Though the nature of the universe is quite different from God’s, still it is our humanity that studies both, and as such must be able to speak about the relationship between the two in real ways. This means that, while distinguishing between their natures absolutely, we cannot hold them utterly apart. Einstein referred often to the Lord of his Jewish background when pointing to the relationship between his physics and that grandeur of reason that was incarnate in existence. With this kind of metaphysics in mind, he could do his physics with a kind of clarity about the scientific conscience that has made him the legend he has become. The complexity of the world possessed a simplicity that was the goal of all real science. A unified reality of its freedom and orders ought to be found that had to do with the “Old One.” For Einstein, without this metaphysics science was impossible without this integration of things.
In this way, Einstein brought back to science’s domain the question about why things are the way they are rather some other. He put back on the map of the scientific enterprise the vitality of a “Cosmological Science” that would give back to our race the kind of transcendent air human personality needs to breathe besides the air about our planet. To unify in this kind of simplicity would mean much for us, and the great scientist devoted his years to pursuing a unified field that possessed an openness to these profound questions in our lives. To split apart the rational from the imaginative was impossible at the very foundations of his belief and understanding.21
In a similar way, Barth attempted to take seriously for the theology of the church the science of these foundations. His Church Dogmatics sought to argue for a definition of humanity that was rooted in the actual light of the self-revelation of God with us in a world that must be understood as the Lord’s creation. God’s Word provided that framework of knowledge by which the race might know the saving work of God as the Creator in his creation. His effort sought to grasp, as far as we may, the possibility of human experience and the potential for human thought together in a light that God provides for us in the world.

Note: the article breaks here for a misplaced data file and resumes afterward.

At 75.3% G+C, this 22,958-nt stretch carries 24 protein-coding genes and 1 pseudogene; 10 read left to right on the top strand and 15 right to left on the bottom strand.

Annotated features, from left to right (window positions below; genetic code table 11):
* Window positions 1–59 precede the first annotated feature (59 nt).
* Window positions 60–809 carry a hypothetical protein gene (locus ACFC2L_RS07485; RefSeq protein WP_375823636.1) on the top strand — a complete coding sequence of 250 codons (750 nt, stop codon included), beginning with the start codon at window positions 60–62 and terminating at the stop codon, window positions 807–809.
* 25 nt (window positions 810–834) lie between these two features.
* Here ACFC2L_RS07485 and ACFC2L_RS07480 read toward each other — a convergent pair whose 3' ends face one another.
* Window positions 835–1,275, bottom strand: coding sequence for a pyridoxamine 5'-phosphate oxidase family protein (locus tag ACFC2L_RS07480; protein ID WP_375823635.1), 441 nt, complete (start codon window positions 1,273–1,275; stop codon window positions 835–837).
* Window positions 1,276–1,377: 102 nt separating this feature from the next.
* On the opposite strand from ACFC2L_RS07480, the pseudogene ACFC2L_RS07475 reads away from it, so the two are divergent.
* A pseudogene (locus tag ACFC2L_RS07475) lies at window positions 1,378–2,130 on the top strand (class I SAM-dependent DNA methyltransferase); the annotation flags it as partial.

Though unfinished, Barth’s Church Dogmatics represents a huge effort to confront as a science of God the theology of the church of Jesus Christ. Foundations of knowledge belong to the Word of God, who is the revealer of the Father Almighty by the Spirit as the Creator and Redeemer of the world. Although there is no evidence that Barth read Einstein or that Einstein read Barth, study indicates the parallel character of their individual accomplishments in their respective fields. Neither sought to hold off against one another the fields of theology and science. Both sought for a better understanding of how they might be found in a real relational wholeness together. They belong to the same revolution in the progress of humanity’s knowledge in the world.22
We have here a call to a new way of thinking. Here we may take seriously both the freedom of God to be present with and over His world and with the meaningful freedom of humanity to develop its life within it. Objective relationships between the two freedoms obtain in the depths of the profound reality that must exist between them, the simplicity of which is to be explained from beyond the reductionisms in thought, whether from above or below, in the way we are to conceive our theories and our experience.